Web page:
Southern African Countries Battle to Save Own Tobacco Industry

Tobacco farming in Zimbabwe (file photo).
28 September 2019

A coalition of five Southern African countries met recently in Malawi to discuss ways to address the growing global anti-tobacco lobby which is imposing tighter regulations and heavy taxes on the golden leaf, a major source of export earnings for the countries.

The countries calling themselves - 'T5' - a grouping of tobacco industry stakeholders from Malawi, Mozambique, Tanzania, Zambia, and Zimbabwe gathered in the Malawian capital, Lilongwe, to share experiences and explore strategies to save this strategic industry which is increasingly coming under threat.

"Delegates from these countries are meeting here in Malawi to discuss some of the challenges facing the leaf tobacco sector and to collectively find a way to address them in the most satisfactory way," Kondwani Nankhumwa, Malawi's minister of agriculture was quoted saying in the media.

"No-one forces people to smoke, as no-one forces farmers to grow tobacco. We need a plan of action. Sharing information is important to take the right decisions."

Most of the countries under the T5 coalition are increasingly finding it difficult to battle the anti-lobby campaign which are calling for the imposition of tighter regulations and heavy taxes on their tobacco industries - which are a major source of foreign currency and major employer.

Anti-tobacco regulations are tightening over public-place smoking, point-of-sale communication and display, graphic health warnings and plain packaging among other restrictions.

The tobacco industry is a complex web with various competing interest of both African and global multinational corporations. Multinationals still earn billions from tobacco produced by African countries.

"Government would continue informing and civic educating the consumer on the dangers of tobacco and its products thereby giving them the freedom of informed choice," said Nankhumwa.

"However, we will also be promoting tobacco production and protecting it from the negative effects of unbalanced and poorly informed tobacco control legislation adopted by countries which import our tobacco.

"We are therefore here to discuss some of the challenges facing the leaf tobacco sector and to collectively find a way to address them in the most satisfactory way. Sharing information is important to take the right decisions."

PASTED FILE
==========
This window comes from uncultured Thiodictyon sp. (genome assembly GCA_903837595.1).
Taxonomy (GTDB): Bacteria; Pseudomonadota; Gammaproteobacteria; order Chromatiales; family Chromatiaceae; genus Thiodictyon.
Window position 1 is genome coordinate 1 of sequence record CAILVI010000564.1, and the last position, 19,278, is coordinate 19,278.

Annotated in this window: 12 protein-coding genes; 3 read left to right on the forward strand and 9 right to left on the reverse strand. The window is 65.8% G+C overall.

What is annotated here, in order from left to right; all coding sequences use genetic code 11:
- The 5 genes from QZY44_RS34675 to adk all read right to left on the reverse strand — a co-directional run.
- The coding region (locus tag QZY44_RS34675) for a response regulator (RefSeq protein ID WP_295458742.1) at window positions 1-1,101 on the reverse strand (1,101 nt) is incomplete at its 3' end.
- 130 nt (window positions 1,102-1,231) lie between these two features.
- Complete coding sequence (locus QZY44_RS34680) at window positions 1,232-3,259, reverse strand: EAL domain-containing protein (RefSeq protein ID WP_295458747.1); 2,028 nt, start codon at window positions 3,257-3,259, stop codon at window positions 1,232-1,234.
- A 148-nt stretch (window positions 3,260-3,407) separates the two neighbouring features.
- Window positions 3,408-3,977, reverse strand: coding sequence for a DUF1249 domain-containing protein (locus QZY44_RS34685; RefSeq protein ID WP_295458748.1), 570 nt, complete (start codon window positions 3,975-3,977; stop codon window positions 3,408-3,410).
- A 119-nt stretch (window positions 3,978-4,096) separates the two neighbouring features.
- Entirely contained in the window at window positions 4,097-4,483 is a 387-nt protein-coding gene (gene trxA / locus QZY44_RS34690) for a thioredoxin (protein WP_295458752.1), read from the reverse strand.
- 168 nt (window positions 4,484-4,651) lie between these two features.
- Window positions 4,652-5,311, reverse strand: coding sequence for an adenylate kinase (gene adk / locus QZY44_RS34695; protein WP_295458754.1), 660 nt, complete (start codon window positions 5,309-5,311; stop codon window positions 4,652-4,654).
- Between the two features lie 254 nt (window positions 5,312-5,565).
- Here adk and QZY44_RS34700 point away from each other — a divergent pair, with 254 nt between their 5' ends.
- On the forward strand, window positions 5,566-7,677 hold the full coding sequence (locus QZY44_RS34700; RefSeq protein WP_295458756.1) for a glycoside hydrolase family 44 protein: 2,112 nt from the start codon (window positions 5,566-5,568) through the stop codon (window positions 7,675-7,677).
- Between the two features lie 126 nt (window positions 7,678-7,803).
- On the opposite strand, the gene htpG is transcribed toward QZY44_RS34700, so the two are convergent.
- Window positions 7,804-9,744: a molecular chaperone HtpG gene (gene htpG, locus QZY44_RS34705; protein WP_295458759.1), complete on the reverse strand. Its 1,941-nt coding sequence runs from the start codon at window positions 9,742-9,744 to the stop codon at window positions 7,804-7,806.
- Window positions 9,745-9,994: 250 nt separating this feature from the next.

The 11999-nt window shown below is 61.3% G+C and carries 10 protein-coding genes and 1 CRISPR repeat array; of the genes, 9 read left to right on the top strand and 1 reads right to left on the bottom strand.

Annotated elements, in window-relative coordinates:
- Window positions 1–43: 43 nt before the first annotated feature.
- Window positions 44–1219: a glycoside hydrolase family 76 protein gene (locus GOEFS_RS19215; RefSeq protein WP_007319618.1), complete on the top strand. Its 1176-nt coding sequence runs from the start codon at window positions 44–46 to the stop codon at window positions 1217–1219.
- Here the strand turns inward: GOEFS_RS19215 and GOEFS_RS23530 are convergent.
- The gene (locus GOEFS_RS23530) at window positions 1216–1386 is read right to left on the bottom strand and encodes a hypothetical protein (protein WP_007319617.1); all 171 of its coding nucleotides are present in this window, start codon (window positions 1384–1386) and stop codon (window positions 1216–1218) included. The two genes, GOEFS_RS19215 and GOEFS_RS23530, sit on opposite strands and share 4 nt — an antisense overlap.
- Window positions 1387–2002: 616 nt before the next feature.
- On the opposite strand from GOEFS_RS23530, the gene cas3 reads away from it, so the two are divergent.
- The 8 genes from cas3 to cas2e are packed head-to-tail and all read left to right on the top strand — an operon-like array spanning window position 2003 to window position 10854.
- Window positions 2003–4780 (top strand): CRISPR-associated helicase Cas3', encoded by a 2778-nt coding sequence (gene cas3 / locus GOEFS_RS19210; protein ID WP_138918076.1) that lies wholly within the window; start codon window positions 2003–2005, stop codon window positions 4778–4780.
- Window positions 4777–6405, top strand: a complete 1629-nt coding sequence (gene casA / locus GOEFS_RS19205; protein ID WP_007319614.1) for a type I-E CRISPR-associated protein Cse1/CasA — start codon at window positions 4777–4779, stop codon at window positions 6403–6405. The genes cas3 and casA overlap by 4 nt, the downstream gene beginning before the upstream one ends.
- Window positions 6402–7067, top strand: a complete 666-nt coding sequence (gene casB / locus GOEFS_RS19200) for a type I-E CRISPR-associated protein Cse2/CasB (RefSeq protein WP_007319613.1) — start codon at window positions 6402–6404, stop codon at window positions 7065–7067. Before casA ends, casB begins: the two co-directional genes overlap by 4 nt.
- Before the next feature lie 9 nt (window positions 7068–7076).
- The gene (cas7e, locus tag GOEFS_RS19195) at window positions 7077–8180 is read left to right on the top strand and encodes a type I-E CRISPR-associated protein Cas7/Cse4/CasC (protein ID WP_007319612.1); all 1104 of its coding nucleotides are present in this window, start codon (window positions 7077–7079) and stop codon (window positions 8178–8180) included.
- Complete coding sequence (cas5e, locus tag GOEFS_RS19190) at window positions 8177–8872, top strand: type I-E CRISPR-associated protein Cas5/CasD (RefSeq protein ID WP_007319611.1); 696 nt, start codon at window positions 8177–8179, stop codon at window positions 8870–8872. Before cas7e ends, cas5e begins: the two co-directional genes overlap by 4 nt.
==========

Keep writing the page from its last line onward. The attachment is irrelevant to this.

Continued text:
He said cooperation among members of the T5 coalition was vital.

"This cooperation among our governments gives us all the chance to exchange our opinions on how to address several challenges of the tobacco sector, and also to be heard more than if we spoke alone," the Malawian minister said.

"We have seen many good results of our efforts. Finding time to discuss among each other and to be fully informed of the challenges ahead of us is not easy but we can make it, and we have made it."

Despite a drought that ravaged Zimbabwe in the 2018/19 cropping season, the country still managed to produce a record-breaking tobacco output, reaching an all time high of 258 million tonnes.

This year's output is higher than the previous record of 252.5 million kilograms recorded in the 2017/18 farming season.

Tobacco is a major cash-cow for Zimbabwe and it generates an average US$1 billion annually helping the country to import fuel, pharmaceuticals and other key industrial raw materials.

Burley leaf from Malawi makes up 6.6 percent of the world's tobacco exports and accounts for over 70 percent of Malawi's foreign earnings.

Tobacco sales generate US$165 million per year for Malawi, with tobacco making up 53 percent of the country's exports.

Last year, Zambia produced 31 million kilograms of tobacco while production of tobacco declined from 105 million kilograms in the 2013/2014 period to less 50,5 million kilograms in 2017/2018 owing largely to low demand of the commodity in international markets following anti-tobacco global campaigns.

Mozambique produces nearly 100 000 metric tons of tobacco a year. Tobacco growing makes up a small fraction of agriculture in Mozambique, with only 0,15% of agricultural land devoted to tobacco cultivation.

China is a major buyer of tobacco produced in these five countries which are aiming to boost tobacco production in the short-term despite the intensity of the anti-tobacco lobby campaigns.

The World Health Organisation (WHO) has been spearheading the anti-tobacco lobby estimating that smoking tobacco kills about 6 million people around the world every year.

It argues that the tobacco industry is a major obstacle in the global drive to stop people dying early from cancer and heart diseases.

But despite the intense anti-tobacco campaigns over the last few decades, the tobacco industry continues to survive almost unabated, surviving wave after wave of public legislation, from plain packaging to increased taxation.

"Everyone can make the choices which are the most appropriate for themselves," said Nankhumwa.

"As a government of Malawi, we will continue promoting tobacco production and protecting it from the negative effects of unbalanced and poorly informed tobacco control legislation adopted by countries which import our tobacco."

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